Joe’s Weather Blog: Why it couldn’t snow when it was 15° (SUN-2/11)
Good afternoon…skies are clearing out and temperatures are still pretty chilly out there but it will be getting considerably better over the next few days. As is typical around these parts, usually in the winter when things warm-up the price to pay will be in the increasing winds that will be developing, especially Wednesday. Later in the week a strong cold front will send colder weather back to the region on Friday with another nuisance type snow possibly affecting Friday morning rush…then it will improve again next weekend. at this point no significant moisture is expected for the next 7-10 days.
Tonight: Clear skies and cold with lows down to near 10°. One thing to watch for would be perhaps some patchy freezing fog developing in some low lying areas. It’s worth mentioning but will all the treatments on the road from the weekend (whatever this thing was) system…hopefully no road issues. Watch the valley areas however.
Monday: Mostly sunny and not as cold with highs in the 35-40° range.
Tuesday: Somewhat breezy and milder with highs closer to average in the mid to upper 40s.
Wednesday: Partly sunny and windy again. Warmer too with highs well into the 50s
Let’s start with the situation from last night. The expansion of freezing mist/drizzle from the south to the north. It was doing this for a good part of the day yesterday south of the metro…then last night around 5PM or so it started to creep northwards and by 6PM the KC metro area was getting into it. Radar did show something occurring and I started getting reports of very light freezing mist around 5:15 or so. It was mixed in with a few snowflakes for some areas.
Now many of you were probably asking yourself…how the heck can we be getting this weird water/ice when temperatures are so cold…it was about 15° or so here on the ground as this was unfolding.
When the sounding from Topeka came in at 6:30 PM or so…it became clear that we were going to have an issue getting actual snow flakes to start falling from the sky. Why? Well despite the mostly saturated atmosphere towards the surface…there was a void of needed moisture (saturation) up around 7,700 feet up (give or take). This “void” of saturation, as revealed by the balloon launch went up several thousand feet higher up as well.
IN last night’s case we look for several things…1) the atmosphere needs to be below 0°C or 32°F. It was…and you can see that by the 0° line that goes toward the upper right from the bottom ( I should’ve sketched that in better for you). It’s part of the numbers that go from -50 to 50…2nd set of numbers from the bottom.
Where the two lines (red/green) are matched together…that’s saturation…there the two lines spread apart that is a measure of lack of saturation.
Notice the area that I’ve circled in orange…that’s drier air. That is also the area in the clouds where snowflakes typically form (of substance). they can form below that level but typically would have a tough time accumulating. So in the area that we need snowflakes to form..the atmosphere wasn’t allowing them to form. IF that layer was saturated then ice crystals would develop…which the snow flakes would form from. No ice crystals…now “real” snowflakes.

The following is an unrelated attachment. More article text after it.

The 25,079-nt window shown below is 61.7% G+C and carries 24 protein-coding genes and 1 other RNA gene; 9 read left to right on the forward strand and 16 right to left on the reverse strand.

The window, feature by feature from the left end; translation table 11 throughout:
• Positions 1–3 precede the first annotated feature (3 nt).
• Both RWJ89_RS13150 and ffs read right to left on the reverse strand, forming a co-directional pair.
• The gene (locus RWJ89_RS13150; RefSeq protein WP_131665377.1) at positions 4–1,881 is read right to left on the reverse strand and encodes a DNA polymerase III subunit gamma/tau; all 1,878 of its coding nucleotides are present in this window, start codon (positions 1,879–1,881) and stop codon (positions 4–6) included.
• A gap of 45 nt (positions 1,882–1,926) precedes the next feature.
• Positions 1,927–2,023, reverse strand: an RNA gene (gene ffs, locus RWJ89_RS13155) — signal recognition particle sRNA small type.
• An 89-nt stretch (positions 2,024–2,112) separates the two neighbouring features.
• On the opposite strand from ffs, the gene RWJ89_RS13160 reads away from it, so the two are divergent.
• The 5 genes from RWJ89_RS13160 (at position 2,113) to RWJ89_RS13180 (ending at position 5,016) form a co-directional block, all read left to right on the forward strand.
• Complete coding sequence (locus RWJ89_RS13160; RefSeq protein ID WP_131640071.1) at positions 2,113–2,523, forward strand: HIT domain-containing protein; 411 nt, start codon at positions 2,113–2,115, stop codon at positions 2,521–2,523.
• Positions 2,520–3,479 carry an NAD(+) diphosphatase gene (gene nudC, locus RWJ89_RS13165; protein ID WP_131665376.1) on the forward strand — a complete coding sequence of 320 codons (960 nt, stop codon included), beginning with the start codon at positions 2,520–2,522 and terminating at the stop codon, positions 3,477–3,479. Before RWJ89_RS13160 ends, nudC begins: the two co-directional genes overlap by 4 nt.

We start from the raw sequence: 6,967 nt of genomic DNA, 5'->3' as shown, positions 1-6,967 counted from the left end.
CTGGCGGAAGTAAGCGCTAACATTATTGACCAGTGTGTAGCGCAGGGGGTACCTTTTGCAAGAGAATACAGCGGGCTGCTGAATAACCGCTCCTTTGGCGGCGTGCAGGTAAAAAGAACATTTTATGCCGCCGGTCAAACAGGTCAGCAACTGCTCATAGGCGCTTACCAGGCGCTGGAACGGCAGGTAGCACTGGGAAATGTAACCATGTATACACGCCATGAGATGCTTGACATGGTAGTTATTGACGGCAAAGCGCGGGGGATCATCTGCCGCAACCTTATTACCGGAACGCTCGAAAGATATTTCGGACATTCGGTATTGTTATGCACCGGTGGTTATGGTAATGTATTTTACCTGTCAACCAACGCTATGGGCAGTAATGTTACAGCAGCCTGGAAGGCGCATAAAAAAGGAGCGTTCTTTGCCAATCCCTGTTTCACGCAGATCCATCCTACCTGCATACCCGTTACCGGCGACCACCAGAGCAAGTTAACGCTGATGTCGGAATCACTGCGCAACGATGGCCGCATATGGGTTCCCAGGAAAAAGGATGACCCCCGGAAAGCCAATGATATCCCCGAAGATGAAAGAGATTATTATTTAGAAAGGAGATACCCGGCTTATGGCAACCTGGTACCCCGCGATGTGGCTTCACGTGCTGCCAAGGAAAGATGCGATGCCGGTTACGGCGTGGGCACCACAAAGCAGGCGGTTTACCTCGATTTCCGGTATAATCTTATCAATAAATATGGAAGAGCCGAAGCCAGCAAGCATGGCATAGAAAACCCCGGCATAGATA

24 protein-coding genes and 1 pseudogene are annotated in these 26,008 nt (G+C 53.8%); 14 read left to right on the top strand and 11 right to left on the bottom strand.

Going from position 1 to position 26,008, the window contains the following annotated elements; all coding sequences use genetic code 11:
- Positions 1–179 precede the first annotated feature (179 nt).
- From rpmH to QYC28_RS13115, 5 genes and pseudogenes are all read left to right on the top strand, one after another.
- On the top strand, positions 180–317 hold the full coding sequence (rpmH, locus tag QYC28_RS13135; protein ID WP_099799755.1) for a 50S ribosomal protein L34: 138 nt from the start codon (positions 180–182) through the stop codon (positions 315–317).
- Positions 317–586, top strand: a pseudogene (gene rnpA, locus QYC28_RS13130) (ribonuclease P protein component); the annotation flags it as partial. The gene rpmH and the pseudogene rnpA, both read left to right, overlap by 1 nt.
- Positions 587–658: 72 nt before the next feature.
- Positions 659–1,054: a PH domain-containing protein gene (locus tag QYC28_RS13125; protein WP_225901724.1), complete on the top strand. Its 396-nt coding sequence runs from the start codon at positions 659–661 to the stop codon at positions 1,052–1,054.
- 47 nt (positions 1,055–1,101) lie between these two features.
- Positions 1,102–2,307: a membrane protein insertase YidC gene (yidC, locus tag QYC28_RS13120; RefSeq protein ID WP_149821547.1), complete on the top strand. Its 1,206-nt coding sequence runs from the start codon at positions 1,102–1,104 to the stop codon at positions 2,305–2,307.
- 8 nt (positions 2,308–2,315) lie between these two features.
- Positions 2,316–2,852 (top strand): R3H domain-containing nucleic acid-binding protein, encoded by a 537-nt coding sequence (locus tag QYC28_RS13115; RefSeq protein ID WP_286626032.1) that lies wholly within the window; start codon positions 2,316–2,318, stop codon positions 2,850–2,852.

Yet below that layer there was saturation. As a result “super cooled” water droplets we’re developing. These water droplets then formed into a mist that slowly worked down to the ground…almost like a cloud forming from up to down in a sense. These incredibly tiny droplets then froze on contact with exposed surfaces especially at first. Hence the windshields getting iced over.
Super cooled water droplets can actually stay “liquid” all the way down to -40°! How? Well to get something frozen to form…it needs a nucleus to freeze around. That nucleus could be tiny specks of dust…or pollen…or pollutants…really anything. When there is none of this present and the air is clean…super cooled water drops can form and persist. That’s what happened last night.
IF there was saturation up at around 7-10,000 feet…and ice crystals were present..then snowflakes would’ve formed…although with such limited lift in the atmosphere it wouldn’t have been much snow at all…perhaps another dusting or so.
There are still some things we don’t understand about this type of precipitation…and it’s still being studied.
Anyway…when we finally saturated the atmosphere in that critical level(s) we finally got some snowflakes to form early this morning. IN the end…this was yet another “dusting” system for KC in a winter where these dusting to 2″ systems have been all too common (except last Sunday’s 1″-2 1/2″ quick hitter system).
The snow that’s out there is showing up nicely on the afternoon satellite picture via NEXLAB
It’s now been over 775 days since the last Winter Storm Warning for the KC area…issued by the NWS in Pleasant Hill
Now you’re saying to yourself…wait I thought the last 3+” snow in one day was back on 2/4/14 some 1469 days ago…you would be correct…
776 days ago was 12/28/15…and on that day with a Winter Storm Warning issued…we had…wait for it…2.3″ of snow. We can’t win for losing around these parts.
and farther northwest…
Whatever…I’m going to take a day or two off from blogging. So much writing lately…I’ve felt that with all these systems coming through…the coulda woulda things that you would want to know about…I needed to keep writing…but I need a break now…there won’t be anything special to write about for a couple of days anyway…so it’s a good time to recharge my batteries a bit.
I’ll leave you with this pretty shot from Tammy Grimmett called “Frost de Fleur”
See you Wednesday or Thursday!